1.8 The Thing That Can Explode (I)

The dream happened again, but this time in a different order: Weeping Woman, this time with a metallic hand rising out of the surface of the pool; Water; Vine God, this time as bright as the sun; Fire. And she was burning alive. It was not quite like burning your finger on a candle flame or hot surface. It was a fire that seemed to burn from within. When it became unbearable, she woke with a start. Sighing, she looked up at the ceiling, wondering when her life would start making any sense. She tried to replay the events of the previous day in her head, and it did not help at all. All the strange, interminable Ylfae talk about dreams seemed even stranger now than it had the day before.

She remembered a suvo (she had not realized until then how much she had missed her routine of a suvo a day):

Words have both surface and deep currents;
The wise will look for all the meaning.

She remembered the name of one of the files she had looked at: "Countervailing Oneiric Indications". She should talk to Kubiri more about the Ylfae and dreams. She had no knowledge of Ylfae customs or expectations, but she could not imagine that anyone would argue for hours about a subject unless they thought it was somehow relevant. Surface, dreams; deep currents -- what?

After she showered and was walking down to the kitchen, she tried to remember a song from the Venahana, any song, just to have a day that at least started off as a day in Katja's life should start.

The stars are bright out, the blossoms glow,
here below the flowers scent the breeze;
I am far from home, but hopes still bloom,
perfuming my thought.

The stars are bright out, the night is sweet,
upon the apple tree apples grow.
I am far from home, but truth may shine,
brightening my thought.

She took a deep breath. She could face the day, insane Ylfae, sarcastic predators, and a job she had never asked for and whose purpose she did not comprehend. But she still wished she had a pot of tea. Hot water would be possible. She wondered if there was anything tea-like still in the ship stores; they had only brought the things that would be most obviously useful.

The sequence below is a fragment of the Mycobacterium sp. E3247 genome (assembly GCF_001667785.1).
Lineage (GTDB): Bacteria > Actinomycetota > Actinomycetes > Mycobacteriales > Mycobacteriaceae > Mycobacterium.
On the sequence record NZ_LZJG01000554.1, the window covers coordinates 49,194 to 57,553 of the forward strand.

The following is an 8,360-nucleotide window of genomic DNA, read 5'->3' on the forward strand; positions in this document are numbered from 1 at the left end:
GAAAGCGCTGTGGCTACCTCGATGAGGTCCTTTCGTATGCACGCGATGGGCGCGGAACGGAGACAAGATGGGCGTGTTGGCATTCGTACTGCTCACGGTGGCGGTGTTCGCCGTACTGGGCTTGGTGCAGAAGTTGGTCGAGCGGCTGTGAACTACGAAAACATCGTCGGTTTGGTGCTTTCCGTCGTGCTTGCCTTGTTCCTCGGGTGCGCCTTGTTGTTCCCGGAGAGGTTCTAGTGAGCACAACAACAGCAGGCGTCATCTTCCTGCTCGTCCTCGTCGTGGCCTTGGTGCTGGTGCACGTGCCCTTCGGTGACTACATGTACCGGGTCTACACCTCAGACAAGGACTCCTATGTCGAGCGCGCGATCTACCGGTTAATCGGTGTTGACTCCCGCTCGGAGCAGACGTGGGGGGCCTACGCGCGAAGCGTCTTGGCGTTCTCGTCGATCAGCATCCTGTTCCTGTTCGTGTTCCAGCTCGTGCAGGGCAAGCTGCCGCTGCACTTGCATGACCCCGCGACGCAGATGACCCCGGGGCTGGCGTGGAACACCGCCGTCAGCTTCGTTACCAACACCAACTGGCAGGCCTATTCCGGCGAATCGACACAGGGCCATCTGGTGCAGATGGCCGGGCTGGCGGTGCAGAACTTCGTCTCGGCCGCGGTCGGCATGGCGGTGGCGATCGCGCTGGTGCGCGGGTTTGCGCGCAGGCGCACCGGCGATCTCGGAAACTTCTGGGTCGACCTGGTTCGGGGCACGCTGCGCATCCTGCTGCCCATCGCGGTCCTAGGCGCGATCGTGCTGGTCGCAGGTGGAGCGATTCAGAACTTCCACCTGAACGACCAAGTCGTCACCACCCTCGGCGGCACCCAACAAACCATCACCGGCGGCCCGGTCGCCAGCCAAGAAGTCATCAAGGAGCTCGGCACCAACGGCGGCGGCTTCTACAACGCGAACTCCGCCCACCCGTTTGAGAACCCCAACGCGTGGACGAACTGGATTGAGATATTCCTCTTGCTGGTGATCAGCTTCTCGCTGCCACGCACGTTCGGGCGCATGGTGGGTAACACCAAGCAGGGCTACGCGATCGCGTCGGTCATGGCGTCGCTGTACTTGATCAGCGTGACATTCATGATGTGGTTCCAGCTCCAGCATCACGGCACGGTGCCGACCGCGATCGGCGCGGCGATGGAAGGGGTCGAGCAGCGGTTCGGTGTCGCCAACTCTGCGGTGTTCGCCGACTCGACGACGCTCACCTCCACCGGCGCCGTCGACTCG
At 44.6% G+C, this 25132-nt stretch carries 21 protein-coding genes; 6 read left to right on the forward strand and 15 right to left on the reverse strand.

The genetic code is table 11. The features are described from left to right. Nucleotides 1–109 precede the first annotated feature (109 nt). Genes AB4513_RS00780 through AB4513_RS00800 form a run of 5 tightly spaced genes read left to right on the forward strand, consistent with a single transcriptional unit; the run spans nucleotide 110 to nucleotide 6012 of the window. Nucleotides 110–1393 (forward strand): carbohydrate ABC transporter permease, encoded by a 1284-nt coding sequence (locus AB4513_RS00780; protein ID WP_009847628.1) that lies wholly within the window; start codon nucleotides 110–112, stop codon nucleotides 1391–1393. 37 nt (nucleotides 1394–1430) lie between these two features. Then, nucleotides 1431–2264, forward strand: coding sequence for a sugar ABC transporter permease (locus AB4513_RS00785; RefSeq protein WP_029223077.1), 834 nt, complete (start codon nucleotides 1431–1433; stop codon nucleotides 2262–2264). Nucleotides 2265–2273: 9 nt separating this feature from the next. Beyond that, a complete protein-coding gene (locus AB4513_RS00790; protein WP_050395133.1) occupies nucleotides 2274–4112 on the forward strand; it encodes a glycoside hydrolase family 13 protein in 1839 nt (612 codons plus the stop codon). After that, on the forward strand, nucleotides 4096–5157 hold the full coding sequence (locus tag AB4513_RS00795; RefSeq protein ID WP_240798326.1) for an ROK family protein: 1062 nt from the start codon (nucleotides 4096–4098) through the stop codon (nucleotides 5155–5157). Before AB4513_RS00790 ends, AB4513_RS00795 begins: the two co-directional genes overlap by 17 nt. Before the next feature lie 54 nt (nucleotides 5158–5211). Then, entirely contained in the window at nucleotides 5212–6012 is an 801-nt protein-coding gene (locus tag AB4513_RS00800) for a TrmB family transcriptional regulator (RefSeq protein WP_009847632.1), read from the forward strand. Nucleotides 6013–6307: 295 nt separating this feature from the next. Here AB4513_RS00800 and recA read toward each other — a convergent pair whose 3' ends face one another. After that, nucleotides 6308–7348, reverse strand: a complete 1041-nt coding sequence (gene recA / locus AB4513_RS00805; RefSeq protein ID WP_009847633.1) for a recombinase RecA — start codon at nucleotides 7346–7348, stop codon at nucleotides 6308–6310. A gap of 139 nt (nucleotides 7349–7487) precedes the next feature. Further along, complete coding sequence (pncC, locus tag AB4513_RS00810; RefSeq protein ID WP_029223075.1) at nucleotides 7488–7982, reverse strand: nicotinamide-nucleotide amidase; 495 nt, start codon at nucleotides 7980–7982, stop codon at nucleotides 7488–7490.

Thinking thoughts like these she came to her office, where she had a nice surprise. On her desk was a flower, yellow with black flowing lines. It was made of paper, what seemed to be an old report on valves written in Ylfae, cunningly folded to look like a rose. She looked at it closely in something like awe; she had never seen anything like it. She wondered how it was done, but did not dare unfold it for fear she would be unable to fold it back again.

The dream of the morning was mostly cleared away, still there in memory, but no longer a source of unease.

She went to find Kubiri, and found him in command control. Several of the monitors were scrolling information at prodigious speed; Kubiri was watching them intently as his agile hands flew over the controls on the console. When Katja came and sat beside him, the monitors and hands alike slowed, then stopped, and he turned toward her.

"How was your sleep-phase?" he asked cheerfully.

"Not all that pleasant; I would rather not talk about it. Were you the one who put the folded flower on my desk?"

"Yes," he said. "I came across a great stack of sheets, both paper and plastic. None of it was important: old information, frivolous reports. So I put a sheet or two to new use."

"It was lovely."

He put up his hands in a gesture she did not recognize. "I have always been good at geometry, ever since my aunt first showed me how to fold paper in order to do proofs."

"Do you spend all your nights just speeding through computer records?" she asked, gesturing at the console. "Setting aside, of course, bouts of paper-folding."

"It is inefficient to spend all one's time on only one project," he replied, pushing his lips out humorously. "I have my docket of Private Consultations, ideas I am working out for various Logic Societies of which I am a member, simulations I construct and run, puzzles I investigate. For instance, the Winbaric delegation spent part of the night walking the halls. They seem familiar with the layout of the station, and were able to override certain doors that had been sealed shut."

"That's a little disturbing." Katja considered this a moment. "Is there any way you can bring up the functions from my desk here?"